Today America does not have a true healthcare system that focuses on wellness and disease prevention. Rather it focuses on disease diagnosis and treatment paid for on a unit basis. Each visit, each procedure, each test, each drug, each hospitalization is charged for. The result is more and more units of care are given rather than a focus on how to give good preventive care and how to coordinate the care of those with complex chronic illnesses. As long as we have a disease industry – driven by our current payment system – we will have rising costs. It is inevitable because providers (and the affiliated hospitals, pharmaceutical firms, medical device manufacturers and others) will find new ways to diagnose and treat – and although these new approaches might be an improvement over what we have today it will also be much more expensive.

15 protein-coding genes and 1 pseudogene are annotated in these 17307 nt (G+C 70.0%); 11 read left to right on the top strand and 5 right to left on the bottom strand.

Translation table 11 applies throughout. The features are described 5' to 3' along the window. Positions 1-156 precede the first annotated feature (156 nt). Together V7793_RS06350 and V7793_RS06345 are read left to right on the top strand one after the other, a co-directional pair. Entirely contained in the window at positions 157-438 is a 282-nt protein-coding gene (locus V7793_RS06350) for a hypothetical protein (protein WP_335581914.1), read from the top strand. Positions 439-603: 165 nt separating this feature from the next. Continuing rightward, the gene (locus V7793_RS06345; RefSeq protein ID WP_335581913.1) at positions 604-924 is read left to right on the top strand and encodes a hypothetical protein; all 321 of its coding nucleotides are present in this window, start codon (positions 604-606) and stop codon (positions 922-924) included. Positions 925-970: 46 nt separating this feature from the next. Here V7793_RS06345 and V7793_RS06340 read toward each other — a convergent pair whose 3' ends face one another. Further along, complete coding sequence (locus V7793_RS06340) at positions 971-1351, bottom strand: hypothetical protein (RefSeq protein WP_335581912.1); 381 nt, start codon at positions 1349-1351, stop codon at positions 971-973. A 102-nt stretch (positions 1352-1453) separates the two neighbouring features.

Eventually, as pressures mount, there will be a push for a change to a true healthcare system from the current disease-based system. This will probably take a fair length of time given that Congress did not address the payment system in the healthcare reform legislation. Basically on this point, they left it as just more of the same.
But there could be a breakthrough. Some group, some organization or some jurisdictions might create a model, gain some success and that might lead to wider adoption. Some of the large multidisciplinary “clinics” like Mayo, Geisinger, Dean and others which have contracts for “covered lives” have had success in giving more comprehensive care yet reducing costs. And some insurer/provider combined organizations – such as Kaiser-Permanente – have shown the same beneficial effects. Perhaps others will begin to adopt their examples toward better health care at lower cost.